• Math students can develop spatial mathematical tools through 3D tools including AR, VR, and 3D printing. Structures using math equations can be built without actually constructing them.

The possibilities are myriad and almost infinite! Now let’s examine the benefits of XR in STEM education:

  • Multisensory learning: A well-known truism is that students learn better when most of their senses are stimulated. XR can provide deep multisensory experiences that are unviable in the real world. While the sense of touch is already being added to XR, smell, taste, and hearing are predicted to be available by 2030.
  • Extending reality, literally: XR enables an immersive experience—something impossible to replicate in the real world. Imagine interacting with life-size molecules or entering a volcano or engineering students bringing up text and visual overlays on their mobiles while undergoing electric procedure training in the lab.
  • Greater learning and retention: Such immersive experiences help learners form new experience-based knowledge and stimulate motivation.
  • Location agnostic: Never at any time in history, has “anywhere, anytime” learning been a fulcrum of education as it has in the COVID-19 pandemic environment worldwide. Adoption of XR learning has exponentially increased in the last couple of years, and this transformation is sure to continue and grow.
  • No-risk environment: XR helps learners grasp abstract concepts and gain hands-on experience in zero-risk virtual settings; refer the emergency-room scenario mentioned earlier.
  • Inclusivity: XR can be customized for people with disabilities (PWD), making them part of an inclusive experiential learning universe.
  • Cost-effectiveness: XR is easily the most economical learning option in the long run. With XR, lab development, scientific equipment, and maintenance costs, all can be eliminated.
  • The final word in favor of XR in STEM education lies in the “experience.” This is the biggest determining factor for the development and deployment of XR in STEM learning.

Researchers have testified to the enormous positive results in XR learning for increasing motivation and engagement and enabling holistic multisensory comprehension. At Amnet, we provide seamless, cost-effective, robust, and accessible solutions and services to scientific, scholarly, and academic publishers. With our expertise in all types of scientific publishing, we can partner with you in the dissemination of your research. Write to us at [email protected], or visit us at https://amnet-systems.com/academic-publishing/, to find out more about our customizable services.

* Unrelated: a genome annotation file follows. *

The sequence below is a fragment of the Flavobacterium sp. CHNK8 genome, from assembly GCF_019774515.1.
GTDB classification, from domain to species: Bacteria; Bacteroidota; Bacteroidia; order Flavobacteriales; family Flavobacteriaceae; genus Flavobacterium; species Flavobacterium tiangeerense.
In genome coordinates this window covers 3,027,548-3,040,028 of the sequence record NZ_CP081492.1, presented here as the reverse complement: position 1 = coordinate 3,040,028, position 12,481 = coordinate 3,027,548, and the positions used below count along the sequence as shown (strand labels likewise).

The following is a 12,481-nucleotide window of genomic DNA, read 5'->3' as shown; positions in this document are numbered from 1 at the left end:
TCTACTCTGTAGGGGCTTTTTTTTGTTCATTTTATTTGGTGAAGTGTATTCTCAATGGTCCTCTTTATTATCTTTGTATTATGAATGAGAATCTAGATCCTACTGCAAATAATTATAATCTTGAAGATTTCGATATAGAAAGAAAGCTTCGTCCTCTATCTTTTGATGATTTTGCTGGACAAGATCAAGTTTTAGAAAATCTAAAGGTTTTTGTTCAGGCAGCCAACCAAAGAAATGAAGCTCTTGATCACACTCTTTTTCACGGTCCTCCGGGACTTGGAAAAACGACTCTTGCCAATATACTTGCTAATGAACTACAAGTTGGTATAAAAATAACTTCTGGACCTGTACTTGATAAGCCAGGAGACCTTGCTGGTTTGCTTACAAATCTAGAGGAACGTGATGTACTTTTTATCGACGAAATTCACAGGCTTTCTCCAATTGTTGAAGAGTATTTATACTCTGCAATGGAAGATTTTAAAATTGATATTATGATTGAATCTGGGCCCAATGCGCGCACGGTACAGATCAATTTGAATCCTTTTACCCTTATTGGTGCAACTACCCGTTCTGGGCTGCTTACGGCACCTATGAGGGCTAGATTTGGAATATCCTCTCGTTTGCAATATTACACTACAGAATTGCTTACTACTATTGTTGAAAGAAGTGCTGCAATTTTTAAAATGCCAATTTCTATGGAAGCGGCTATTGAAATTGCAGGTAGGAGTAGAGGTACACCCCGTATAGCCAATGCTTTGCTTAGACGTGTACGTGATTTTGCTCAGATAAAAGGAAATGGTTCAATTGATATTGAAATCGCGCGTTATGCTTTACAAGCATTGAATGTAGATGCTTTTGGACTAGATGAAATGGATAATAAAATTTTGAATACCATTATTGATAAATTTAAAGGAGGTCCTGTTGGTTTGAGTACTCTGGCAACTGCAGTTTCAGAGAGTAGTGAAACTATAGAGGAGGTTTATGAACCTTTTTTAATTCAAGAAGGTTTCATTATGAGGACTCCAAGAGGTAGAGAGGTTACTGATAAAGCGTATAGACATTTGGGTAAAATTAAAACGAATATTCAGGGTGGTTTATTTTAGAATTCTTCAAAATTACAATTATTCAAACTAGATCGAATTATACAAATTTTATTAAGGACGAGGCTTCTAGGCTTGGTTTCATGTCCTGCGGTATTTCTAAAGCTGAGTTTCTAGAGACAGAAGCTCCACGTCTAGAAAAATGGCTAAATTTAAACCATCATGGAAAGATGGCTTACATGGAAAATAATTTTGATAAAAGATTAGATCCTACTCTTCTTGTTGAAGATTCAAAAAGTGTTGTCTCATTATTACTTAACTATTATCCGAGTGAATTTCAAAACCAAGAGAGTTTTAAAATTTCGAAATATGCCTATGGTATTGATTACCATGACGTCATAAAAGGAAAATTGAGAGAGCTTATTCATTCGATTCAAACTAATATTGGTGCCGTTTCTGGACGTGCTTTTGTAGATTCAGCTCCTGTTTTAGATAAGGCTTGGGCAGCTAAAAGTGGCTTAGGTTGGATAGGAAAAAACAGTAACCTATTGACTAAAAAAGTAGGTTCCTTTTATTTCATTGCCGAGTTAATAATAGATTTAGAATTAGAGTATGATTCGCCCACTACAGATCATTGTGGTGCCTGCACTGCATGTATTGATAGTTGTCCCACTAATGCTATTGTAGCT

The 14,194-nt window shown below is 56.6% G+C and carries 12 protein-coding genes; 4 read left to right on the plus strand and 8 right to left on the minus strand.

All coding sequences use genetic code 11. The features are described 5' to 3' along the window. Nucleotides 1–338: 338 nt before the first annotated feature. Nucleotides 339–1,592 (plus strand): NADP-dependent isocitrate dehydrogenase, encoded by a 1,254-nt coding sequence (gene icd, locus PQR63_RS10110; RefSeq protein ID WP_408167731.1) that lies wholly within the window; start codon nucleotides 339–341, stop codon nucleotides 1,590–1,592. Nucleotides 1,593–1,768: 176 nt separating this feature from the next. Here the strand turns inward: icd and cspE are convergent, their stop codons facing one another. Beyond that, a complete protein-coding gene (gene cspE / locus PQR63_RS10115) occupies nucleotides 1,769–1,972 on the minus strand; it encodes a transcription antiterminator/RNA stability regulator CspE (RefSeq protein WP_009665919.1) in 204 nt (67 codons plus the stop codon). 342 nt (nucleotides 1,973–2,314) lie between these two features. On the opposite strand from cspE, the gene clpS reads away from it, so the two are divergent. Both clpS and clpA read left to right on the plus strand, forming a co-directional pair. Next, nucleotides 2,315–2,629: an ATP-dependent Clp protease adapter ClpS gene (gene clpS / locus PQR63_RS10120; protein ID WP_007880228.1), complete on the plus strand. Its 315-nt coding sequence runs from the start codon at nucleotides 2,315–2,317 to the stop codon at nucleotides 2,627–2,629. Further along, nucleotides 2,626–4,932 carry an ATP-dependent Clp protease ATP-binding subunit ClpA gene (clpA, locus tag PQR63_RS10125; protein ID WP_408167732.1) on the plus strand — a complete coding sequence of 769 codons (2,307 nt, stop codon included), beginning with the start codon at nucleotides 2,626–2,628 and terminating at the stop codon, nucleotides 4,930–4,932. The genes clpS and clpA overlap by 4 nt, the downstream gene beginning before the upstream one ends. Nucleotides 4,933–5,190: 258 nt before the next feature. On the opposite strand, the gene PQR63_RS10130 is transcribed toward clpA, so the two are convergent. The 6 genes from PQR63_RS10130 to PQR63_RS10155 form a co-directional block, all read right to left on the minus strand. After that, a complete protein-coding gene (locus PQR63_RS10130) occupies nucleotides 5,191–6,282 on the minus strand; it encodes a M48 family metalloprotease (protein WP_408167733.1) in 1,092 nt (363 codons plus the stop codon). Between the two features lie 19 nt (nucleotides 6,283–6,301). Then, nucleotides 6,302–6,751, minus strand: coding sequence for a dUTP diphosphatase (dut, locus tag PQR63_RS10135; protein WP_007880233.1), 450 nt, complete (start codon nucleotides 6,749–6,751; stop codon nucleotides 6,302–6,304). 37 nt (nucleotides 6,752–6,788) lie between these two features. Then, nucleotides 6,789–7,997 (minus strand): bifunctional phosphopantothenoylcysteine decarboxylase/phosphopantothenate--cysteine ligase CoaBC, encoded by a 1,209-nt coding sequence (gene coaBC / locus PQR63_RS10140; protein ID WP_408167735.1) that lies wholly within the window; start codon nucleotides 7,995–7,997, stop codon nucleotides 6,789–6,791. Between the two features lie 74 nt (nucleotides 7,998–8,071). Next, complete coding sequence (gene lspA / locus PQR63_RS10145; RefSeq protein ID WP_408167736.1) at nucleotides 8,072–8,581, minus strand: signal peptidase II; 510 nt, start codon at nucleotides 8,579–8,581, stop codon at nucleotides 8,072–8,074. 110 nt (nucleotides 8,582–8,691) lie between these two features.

Sources: 1. https://www.forbes.com/sites/tmobile/2021/08/24/extended-reality-is-ready-to-revolutionize-higher-education/?sh=528330aa53c1.
2. https://theedtechpodcast.com/four-ways-extended-reality-xr-will-influence-higher-education-in-2020-and-beyond/.
3. https://bernardmarr.com/the-most-amazing-real-world-examples-of-mixed-reality/.
4. https://whatis.techtarget.com/definition/mixed-reality.
5. https://contensis.uwaterloo.ca/sites/open/resources/CEL-ORR/toc/modules/extended-reality.aspx.
6. https://www.intel.com/content/www/us/en/tech-tips-and-tricks/virtual-reality-vs-augmented-reality.html.
7. https://www.marxentlabs.com/what-is-virtual-reality/.
8. https://www.smh.com.au/national/ar-the-cutting-edge-technology-slowly-changing-your-reality-20210513-p57rp1.html. 9. https://vedx.io/xr-technology-is-this-the-future-of-learning/.
10. https://www.forbes.com/sites/bernardmarr/2021/06/14/extended-reality-in-healthcare-3-reasons-the-industry-must-get-ready-for-ar-and-vr/?sh=5bef2c7e73a4.
11. https://roundtablelearning.com/what-is-extended-reality-everything-you-need-to-know/.
12. https://integranxt.com/xr-solutions/extended-reality-xr-in-stem-learning/. 13. https://blog.terc.edu/xr-for-education.
14. https://www.pbsnc.org/blogs/science/xr-focusstem/.
15. https://iopscience.iop.org/article/10.1088/1742-6596/1840/1/012027.